Ben Dahan staff writer
The issue of bringing Title I funding into the high school, which would bring money to help academically struggling students, was brought up to the BHUSD Board of Education nearly a month ago. However, the strings attached to the money leads the administration to advise against the decision.
Title I, created in the 1960s as part of the War on Poverty, is a federal program that grants funds to supplement schools with high concentrations of low-income students, the same students who receive reduced or free school lunches.
The money is used to raise the academic proficiency, which is determined by the state’s standards, of either specific students or the entire student population.
There are two kinds of Title I: Targeted Assistance and Schoolwide. Targeted Assistance is used to target and assist students with the most academic need, trying to bolster their academic achievement to a specific standard.
Therefore, Targeted Assistance is granted to low-income students and used for low-achieving students, whereas the Schoolwide program is given for high concentrations of disadvantaged students to bolster the academic achievement overall.
For the 2016-17 school year, BHUSD has proposed to receive and use nearly $590,000 in Targeted Assistance funds. Of that money, $400,000 will go to Horace Mann, the only school receiving that money, to be spent on intervention, supplies and materials, technology, instructional assistants, professional development, and summer school, among other things.
“Our Title I funding supports many of our students K-8,” Horace Mann principal Dana Findley said. “We are able to have a variety of services to help our students reach proficiency.”
The discussion at the school board meeting, however, was about bringing Title I back into the high school, which it received in 2014. For the 2013-14 year, the district received $775,000 from Title I.
“The benefits are that you get money to help do remediation and do intervention for those kids,” high school principal David Jackson said.
The high school was put into “program improvement,” the designation for schools that fail to meet certain standards, because the No Child Left Behind(NCLB) Act required that nearly 100 percent of students reach proficiency on state tests, a common criticism of the program.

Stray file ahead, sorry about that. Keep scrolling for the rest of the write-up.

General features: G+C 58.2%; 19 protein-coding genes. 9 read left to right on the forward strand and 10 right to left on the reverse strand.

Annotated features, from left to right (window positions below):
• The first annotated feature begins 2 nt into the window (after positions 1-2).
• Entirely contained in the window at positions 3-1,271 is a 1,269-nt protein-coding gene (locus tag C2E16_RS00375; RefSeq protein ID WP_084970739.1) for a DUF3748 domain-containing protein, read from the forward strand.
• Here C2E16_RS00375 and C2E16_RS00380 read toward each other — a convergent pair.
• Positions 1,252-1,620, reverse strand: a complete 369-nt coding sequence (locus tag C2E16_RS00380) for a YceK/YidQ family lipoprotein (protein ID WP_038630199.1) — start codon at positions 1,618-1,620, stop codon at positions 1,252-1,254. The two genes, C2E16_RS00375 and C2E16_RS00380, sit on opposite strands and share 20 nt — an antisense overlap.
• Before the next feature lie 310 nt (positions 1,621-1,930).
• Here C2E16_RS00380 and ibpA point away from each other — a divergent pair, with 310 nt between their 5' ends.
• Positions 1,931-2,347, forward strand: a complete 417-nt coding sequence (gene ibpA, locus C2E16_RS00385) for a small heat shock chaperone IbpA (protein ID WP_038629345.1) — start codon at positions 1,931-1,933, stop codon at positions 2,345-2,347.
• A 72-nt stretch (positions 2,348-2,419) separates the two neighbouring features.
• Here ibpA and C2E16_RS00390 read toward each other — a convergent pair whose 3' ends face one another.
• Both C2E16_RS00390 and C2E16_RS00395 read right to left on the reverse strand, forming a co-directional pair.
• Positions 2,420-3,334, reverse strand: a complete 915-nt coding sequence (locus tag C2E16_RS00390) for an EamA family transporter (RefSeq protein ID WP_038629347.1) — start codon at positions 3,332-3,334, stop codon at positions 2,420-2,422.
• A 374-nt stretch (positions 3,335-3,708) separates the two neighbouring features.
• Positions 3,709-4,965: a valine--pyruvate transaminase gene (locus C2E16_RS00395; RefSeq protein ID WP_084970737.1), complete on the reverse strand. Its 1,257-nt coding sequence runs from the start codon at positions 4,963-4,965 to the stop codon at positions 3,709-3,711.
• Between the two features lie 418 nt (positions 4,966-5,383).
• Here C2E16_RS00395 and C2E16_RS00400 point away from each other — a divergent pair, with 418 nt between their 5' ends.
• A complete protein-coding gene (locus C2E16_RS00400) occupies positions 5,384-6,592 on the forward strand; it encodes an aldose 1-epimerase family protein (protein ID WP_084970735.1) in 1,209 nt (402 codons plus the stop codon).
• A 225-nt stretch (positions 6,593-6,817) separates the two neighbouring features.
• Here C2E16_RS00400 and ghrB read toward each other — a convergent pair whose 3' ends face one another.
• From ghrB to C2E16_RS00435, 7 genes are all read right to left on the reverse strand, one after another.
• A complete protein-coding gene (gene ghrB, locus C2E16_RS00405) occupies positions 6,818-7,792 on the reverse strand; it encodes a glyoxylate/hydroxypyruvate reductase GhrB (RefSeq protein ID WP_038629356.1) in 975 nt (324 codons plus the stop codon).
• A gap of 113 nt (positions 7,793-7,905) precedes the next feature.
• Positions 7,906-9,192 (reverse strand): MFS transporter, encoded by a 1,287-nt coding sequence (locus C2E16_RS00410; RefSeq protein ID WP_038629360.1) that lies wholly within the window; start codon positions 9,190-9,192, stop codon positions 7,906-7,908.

The high school stopped receiving Title I money shortly thereafter to remove itself from PI status.
Despite the benefits, the move to return the high school to a Targeted Assistance Title I school has garnered opposition from many administrators.
“I am only opposed to the consequences of Title I funding at the high school,” Chief Academic Officer Dr. Jennifer Tedford said. “If you accept Title I funds and fail to meet the requirement, your school is labeled an ‘underperforming school.’ I would never want that for our high school.”
The exact requirements and rules that come with Title I funding are still in flux, as the nation is transitioning from No Child Left Behind to President Obama’s Every Student Succeeds Act(ESSA).
Despite the consequences for failing to meet the requirements, whatever they might be, there are supposed negatives that come with receiving the money itself.
“The negatives are that there’s lots of paperwork and strings, and having other people tell you how you should do things with your kids,” Jackson said.
Another major point of contention is the attendance requirement.
“The attendance requirement is such that if students miss 10 or more days of school, students are listed as ‘chronically absent.’ It doesn’t matter if it’s for a good reason—illness, college visits, excused,” Tedford said. “Based on our analysis of high school attendance, we know we will not meet the requirement.”
If 10 percent of students are “chronically absent,” then the school is put under program improvement.
“How do you tell a kid that he can’t go to [his father’s] wedding because it’s going to screw up our percentage,” Jackson asked.
Attendance does not pose as big of a problem for elementary and middle schools because they have higher attendance rates overall.
“Parents seem to be more involved in [elementary] and middle school. When you get to high school, you’re an adult; you can take care of yourself,“ Jackson said.
A large portion of the money received from Title I would conceivably be used for intervention for low-achieving students, something that the district already provides.
“We have intervention here, the district pays for intervention here, and so far it has been very successful,” Jackson said. “I’d hate to take something successful just to go grab money and have somebody else tell us how to deal with our kids.”
Many administrators seem to believe that taking the additional money, with all of its strings attached, is not in the best interest of the high school students.
“We need to take care of our kids and do what’s right,” Jackson said.